It can be surprising to see how something small as a stubbed toe can be painful and dangerous. And next thing you know, your toenail is black and blue! Facing this can be complex as you’d likely have difficulty deciding whether to wrap it up and let it heal on its own, or do you contact a health care provider?
Although you can treat some nail injuries at home, there will be times when you need a professional’s intervention. And it’s best to address toenail trauma ASAP as injuries in this area can significantly impact your life.
Read on to learn more about toenail injuries, the best time to meet up with a health care provider, and how to prevent toenail traumas altogether.
Aside from the rare instance where you stub your big toe, most toenail trauma cases come from repeated exposure to physical trauma. Active athletes, runners, or hikers often develop a condition dubbed “runner’s toe,” which causes a toenail to blacken due to repeated strain on their nails. Usually, this trauma causes bleeding under the nail, also known as “subungual hematoma.“
Toenail injuries can come from unexpected physical trauma, such as accidentally hitting a blunt object with exerted force, dropping something heavy on the nails, or accidentally puncturing it. Aside from that, it can also happen from excess repetitive motion. These can include a hammer or claw toe deformity caused by weight bearing or footwear continually rubbing against the nails when walking, running, jogging, or hiking.
Although injuries to your toenails’ bed or tip are common in the feet and are treatable, when left untreated, these can lead to more severe medical conditions.
Untreated lacerations or other signs of bacterial infection on the soft tissue can infect the bones underneath. And once that reaches your bones or gets into your bloodstream, you’ll likely need a course of IV antibiotics to treat it. Or worse, you may need a partial digital amputation if the infection spreads throughout your body or when the condition is severe enough. Doing so stops the spreading to your other body parts.
When over 25% of your nail plate is bleeding underneath, there’s a high chance of you having a subungual laceration or a fractured bone. If this is the case, get urgent care to avoid infection. If the nails are intact and there’s under injury to their nail bed and excess pressure, it can lead to persisting pain on your toenails that may last for a few hours or several days.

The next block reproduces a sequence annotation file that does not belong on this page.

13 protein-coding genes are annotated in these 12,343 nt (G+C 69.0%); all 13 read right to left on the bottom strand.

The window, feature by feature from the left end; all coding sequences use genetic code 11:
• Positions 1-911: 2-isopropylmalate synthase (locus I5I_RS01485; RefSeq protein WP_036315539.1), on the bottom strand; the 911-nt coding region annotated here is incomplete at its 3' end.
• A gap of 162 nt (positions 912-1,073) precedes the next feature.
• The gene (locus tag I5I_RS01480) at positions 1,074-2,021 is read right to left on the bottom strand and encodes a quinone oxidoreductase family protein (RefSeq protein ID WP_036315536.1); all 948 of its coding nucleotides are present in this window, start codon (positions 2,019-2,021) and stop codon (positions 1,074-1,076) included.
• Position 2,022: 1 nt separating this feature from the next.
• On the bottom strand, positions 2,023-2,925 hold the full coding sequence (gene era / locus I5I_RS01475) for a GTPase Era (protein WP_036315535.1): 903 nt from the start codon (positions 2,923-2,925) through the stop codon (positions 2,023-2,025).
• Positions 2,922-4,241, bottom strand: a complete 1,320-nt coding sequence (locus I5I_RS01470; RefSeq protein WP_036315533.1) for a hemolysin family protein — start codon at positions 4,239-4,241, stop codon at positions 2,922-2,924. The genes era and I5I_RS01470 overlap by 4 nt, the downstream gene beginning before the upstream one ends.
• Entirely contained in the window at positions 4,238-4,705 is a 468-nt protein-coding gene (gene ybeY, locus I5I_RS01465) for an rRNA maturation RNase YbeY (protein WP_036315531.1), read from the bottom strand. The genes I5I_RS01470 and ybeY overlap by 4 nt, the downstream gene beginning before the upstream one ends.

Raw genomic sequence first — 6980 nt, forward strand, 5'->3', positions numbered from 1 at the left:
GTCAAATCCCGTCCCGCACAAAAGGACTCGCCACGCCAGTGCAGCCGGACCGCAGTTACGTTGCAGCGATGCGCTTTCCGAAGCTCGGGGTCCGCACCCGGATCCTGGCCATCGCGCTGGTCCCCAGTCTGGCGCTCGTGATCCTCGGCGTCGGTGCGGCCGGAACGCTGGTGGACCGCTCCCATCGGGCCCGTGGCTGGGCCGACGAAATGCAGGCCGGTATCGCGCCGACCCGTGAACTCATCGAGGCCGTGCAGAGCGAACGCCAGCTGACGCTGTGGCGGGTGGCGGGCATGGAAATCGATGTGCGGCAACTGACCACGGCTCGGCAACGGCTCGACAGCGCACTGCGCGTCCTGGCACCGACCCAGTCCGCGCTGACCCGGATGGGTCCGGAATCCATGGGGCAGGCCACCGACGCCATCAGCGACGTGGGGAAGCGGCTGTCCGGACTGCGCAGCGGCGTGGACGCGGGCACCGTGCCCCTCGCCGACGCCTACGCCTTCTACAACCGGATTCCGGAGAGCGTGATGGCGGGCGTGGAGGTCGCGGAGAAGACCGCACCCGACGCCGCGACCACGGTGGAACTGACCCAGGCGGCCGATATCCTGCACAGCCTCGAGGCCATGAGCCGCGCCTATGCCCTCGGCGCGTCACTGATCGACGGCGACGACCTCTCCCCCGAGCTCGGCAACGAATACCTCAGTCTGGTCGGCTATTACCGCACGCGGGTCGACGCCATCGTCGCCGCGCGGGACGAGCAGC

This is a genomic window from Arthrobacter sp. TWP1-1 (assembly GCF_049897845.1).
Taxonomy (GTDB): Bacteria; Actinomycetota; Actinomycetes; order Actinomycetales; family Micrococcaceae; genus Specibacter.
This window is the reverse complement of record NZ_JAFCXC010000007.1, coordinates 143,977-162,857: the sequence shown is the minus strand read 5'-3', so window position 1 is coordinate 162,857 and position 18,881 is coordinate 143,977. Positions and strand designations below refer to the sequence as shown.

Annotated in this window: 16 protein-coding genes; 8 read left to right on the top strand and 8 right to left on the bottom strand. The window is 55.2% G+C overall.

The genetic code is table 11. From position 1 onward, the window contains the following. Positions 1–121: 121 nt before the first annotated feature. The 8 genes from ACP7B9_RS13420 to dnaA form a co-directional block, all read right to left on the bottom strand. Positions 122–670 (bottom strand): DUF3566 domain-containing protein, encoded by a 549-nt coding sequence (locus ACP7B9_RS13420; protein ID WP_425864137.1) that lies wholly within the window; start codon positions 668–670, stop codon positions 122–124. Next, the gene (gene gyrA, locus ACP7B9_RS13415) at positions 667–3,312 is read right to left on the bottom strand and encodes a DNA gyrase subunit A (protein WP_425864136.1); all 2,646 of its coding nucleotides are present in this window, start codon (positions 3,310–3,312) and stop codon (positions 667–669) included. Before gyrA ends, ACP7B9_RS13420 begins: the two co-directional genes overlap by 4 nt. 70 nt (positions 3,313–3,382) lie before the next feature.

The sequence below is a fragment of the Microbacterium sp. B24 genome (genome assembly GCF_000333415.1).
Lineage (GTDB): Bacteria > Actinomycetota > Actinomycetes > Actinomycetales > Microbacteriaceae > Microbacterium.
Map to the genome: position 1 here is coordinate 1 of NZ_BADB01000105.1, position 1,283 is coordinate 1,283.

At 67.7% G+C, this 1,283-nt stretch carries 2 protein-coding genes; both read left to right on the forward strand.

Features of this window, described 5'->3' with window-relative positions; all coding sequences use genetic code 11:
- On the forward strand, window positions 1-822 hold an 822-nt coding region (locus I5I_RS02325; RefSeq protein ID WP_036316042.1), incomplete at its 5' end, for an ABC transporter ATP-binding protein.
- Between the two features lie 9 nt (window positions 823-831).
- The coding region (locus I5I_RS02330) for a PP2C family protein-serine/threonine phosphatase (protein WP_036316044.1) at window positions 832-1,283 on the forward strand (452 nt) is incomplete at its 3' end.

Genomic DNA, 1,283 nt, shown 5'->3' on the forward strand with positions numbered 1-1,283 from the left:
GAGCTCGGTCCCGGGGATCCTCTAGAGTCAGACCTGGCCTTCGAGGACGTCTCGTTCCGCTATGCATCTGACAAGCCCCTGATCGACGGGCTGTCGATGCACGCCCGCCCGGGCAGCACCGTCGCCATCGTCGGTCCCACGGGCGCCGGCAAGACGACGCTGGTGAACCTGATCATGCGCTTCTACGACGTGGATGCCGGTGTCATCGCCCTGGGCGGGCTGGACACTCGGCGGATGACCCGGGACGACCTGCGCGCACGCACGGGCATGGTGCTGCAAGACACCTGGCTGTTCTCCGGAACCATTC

Usually, draining the hematoma will be the only safe and efficient way to give you relief. And this is only possible via sterile technique, ensuring the bacteria doesn’t get into your wound or blood.
Generally, when nearly 25% of the nail blackens, the doctor will remove it to check the nail bed underneath. Once inspected, the physician will flush the blood and clean and repair the laceration. Moreover, they’ll take your X-ray to see if you have broken bones. And if detected, doctors repair exposed bones or bone fractures via surgery.
Toenails can take over a year to grow back, and the new growth might not look the same as what you had before. Any nail damage can lead to noticeable changes, making your nails look unusual. You may see grooves or ridges on your nails, which can look misshapen. Depending on the severity of the damage, these changes can be temporary or permanent.
Although you might not be able to stop some toenail injuries from happening, here are some things you can do to protect your toes:
If you’re experiencing any of the symptoms mentioned above after getting your toenail injury, seek immediate care from a reliable urgent care clinic in Fairfield, CT, for an accurate diagnosis and efficient treatment ASAP. DOCS Fairfield Urgent Care in Fairfield, CT, offers all medical emergencies including toenail injuries, providing quality care for all patients.
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